Controversial sculpture goes on display at VAN Gallery

An automated sculpture of a tiger and Queen Victoria, that National Trust bosses deemed too controversial for an exhibition at Powis Castle, has gone on display at the Visual Art Network Gallery in Shrewsbury Market Hall.

The sculpture by Pontesbury-based sculptor Bill Sample depicts a roaring tiger that has a startled and flailing Queen Victoria pinned to the ground.

The sculpture was originally planned as part of an exhibition at Powis Castle exploring the legacy of the British Empire. It is currently on show until the end of December at the Visual Art Network Gallery where it has proved a big hit with visitors.

The model is powered by seven electric motors that make the tiger roar, swish its tail and move its head while Queen Victoria flails her arms, wriggles her feet and swivels her eyes.

Mr Sample was inspired by a famous Indian automoton, ‘Tipu’s Tiger’, which was once once owned by Tipu, the Sultan of Mysore, and is now on display in the Victoria and Albert Museum.

The original, showing a tiger mauling a Britsh Redcoat soldier, was looted from the Sultan’s palace by the army of the British East India Company during the siege of Seringapatam, southern India, in 1799.

Tipu, with his father before him, had fiercely resisted British colonial expansion for over 30 years. Such was his warrior-like reputation that he became known as the ‘Tiger of Mysore’ and the beast became his symbol.

But Tipu was killed in the siege, his kingdom fell, and the treasures of his palace were siezed by the British. His ceremonial tent, a gold tiger’s head from his thone and two of his cannon eventually made their way to Powis Castle where they are now on permanent display to visitors.

Mr Sample said his work was a mischevious update on the original with   Queen Victoria taking the place of the soldier in a symbolic act of revenge on behalf of Tipu for the fall of his kingdom.

“I was invited to exhibit at Powis Castle, along with other artists, and designed two pieces that I always planned to go together. The National Trust were happy with one, but not with the other. They were worrried that some people might get offended,” said Mr Sample.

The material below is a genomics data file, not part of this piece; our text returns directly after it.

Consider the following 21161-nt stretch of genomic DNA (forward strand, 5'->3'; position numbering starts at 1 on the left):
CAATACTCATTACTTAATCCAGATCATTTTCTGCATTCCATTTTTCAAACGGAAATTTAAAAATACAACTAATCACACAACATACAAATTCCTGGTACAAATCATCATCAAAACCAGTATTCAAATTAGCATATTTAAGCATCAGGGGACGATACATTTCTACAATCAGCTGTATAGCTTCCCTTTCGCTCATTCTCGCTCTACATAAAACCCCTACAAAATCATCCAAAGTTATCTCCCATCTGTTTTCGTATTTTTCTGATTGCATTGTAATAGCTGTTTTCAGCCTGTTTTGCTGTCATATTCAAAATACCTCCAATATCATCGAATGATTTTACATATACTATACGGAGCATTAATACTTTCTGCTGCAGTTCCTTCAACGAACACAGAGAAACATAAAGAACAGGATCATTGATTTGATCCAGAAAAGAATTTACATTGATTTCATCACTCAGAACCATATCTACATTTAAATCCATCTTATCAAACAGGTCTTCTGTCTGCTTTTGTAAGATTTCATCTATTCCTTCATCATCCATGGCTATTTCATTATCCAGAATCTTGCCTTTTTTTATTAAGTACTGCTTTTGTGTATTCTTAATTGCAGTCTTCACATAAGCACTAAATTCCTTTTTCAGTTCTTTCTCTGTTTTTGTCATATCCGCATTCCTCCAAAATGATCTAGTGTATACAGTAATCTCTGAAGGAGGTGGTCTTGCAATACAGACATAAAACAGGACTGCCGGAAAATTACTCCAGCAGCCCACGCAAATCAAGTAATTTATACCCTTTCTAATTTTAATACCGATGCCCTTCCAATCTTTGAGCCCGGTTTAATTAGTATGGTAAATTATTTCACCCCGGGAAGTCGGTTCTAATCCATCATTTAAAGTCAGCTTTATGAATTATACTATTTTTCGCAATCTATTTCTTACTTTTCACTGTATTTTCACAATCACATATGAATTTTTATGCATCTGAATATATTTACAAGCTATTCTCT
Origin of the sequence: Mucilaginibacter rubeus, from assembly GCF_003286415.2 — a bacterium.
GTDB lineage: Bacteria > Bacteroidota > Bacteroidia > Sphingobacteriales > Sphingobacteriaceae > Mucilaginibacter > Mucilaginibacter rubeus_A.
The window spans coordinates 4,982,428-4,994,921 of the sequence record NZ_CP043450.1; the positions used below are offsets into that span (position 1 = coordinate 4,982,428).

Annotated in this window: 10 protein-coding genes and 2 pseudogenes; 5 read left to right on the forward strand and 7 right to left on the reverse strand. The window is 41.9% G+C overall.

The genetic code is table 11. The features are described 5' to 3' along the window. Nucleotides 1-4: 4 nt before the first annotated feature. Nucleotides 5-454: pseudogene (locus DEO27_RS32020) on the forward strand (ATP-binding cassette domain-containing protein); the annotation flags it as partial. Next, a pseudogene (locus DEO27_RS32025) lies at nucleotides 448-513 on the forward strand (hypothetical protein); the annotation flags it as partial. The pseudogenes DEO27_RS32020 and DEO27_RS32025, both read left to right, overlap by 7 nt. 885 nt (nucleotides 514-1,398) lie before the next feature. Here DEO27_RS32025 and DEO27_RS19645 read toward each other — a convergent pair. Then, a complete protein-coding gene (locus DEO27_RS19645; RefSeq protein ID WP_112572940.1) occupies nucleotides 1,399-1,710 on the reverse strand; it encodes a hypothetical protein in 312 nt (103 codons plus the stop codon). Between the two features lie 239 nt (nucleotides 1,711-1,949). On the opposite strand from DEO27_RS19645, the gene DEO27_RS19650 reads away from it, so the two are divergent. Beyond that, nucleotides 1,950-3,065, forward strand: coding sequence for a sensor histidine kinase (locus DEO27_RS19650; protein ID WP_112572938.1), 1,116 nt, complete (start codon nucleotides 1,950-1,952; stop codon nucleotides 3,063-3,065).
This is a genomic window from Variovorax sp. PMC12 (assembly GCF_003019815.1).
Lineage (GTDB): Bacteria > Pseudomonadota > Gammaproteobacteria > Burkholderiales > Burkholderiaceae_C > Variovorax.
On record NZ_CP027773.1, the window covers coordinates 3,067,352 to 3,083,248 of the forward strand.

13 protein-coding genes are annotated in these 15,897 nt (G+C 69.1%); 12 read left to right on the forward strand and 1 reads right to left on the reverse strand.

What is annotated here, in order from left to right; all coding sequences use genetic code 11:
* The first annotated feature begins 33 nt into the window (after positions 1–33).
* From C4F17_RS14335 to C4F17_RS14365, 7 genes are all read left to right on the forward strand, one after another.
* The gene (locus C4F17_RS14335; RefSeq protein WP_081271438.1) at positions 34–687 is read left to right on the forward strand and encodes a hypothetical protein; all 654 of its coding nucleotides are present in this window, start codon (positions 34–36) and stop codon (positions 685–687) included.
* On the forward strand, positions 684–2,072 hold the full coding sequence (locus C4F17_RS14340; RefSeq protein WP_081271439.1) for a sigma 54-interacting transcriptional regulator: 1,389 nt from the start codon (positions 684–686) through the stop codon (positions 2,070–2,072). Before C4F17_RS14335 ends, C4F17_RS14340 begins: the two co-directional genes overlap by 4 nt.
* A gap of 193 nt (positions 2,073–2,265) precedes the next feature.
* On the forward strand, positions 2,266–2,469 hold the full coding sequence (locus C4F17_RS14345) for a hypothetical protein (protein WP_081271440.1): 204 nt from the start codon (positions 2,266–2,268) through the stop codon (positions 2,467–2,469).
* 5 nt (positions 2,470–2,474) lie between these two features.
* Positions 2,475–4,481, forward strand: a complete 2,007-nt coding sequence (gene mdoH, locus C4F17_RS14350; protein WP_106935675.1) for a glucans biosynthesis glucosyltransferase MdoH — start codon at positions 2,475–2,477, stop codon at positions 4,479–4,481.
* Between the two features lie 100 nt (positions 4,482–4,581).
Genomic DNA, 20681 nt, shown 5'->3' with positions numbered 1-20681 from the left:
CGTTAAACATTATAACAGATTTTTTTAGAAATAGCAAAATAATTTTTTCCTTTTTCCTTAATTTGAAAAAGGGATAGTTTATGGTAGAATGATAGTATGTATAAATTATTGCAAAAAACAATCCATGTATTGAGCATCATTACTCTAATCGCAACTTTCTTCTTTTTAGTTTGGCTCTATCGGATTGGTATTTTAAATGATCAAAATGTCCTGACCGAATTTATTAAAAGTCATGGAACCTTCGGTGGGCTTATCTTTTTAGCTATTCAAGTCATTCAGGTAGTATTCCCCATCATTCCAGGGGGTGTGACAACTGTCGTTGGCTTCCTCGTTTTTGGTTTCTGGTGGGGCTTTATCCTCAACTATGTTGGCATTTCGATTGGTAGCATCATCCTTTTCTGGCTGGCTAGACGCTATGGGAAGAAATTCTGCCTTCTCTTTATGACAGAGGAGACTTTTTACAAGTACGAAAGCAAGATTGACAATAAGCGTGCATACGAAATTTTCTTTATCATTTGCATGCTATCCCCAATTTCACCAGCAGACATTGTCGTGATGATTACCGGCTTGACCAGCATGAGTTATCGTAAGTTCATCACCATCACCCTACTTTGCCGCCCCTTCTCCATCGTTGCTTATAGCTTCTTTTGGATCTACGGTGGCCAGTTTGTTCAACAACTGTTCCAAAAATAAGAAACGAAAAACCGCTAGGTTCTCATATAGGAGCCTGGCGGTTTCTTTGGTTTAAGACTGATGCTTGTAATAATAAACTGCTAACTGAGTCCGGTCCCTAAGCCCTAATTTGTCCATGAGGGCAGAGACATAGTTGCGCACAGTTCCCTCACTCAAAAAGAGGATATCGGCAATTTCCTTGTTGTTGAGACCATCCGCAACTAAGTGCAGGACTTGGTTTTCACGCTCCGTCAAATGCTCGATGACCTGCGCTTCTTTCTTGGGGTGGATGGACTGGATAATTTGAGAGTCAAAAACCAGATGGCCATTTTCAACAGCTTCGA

“They felt it wasn’t suitable for display because Powis Castle had such a strong royalist association. I tried to emphasise that it was a comic take, but had a serious side as well.

“I thought that if I had been the Sultan, I too would have wanted to fight to defend my kingdom. The sculpture is a symbolic act of revenge for Tipu who lost his kingdom, but it is done in a humorous way.

“I didn’t expect them to to say ‘no, that’s a bit too much! I took it on the chin and am extremely happy that the Visual Art Network Gallery has put it on display in Shrewsbury.

“It seems to have been very well received. No-one has been offended or upset by it. People think it’s amusing but get the serious side too.”

Mr Sample now hopes his tiger will find a permanent home and he has put it up for sale for £1,200.

His automaton is made of wood and paper mache and uses a microprocessor to control seven electric motors to create the movements and an mp3 player to produce the tiger’s roar.

The original sculpture is carved from wood and painted. It moves by the turning of a handle that makes the tiger roar and the soldier wave a hand.

Mr Sample’s other exhibit ‘Tipu’s Tent Revisited’, an installation, was exhibited at Powis Castle as part of its exhibition in November.


Pete White Pete White

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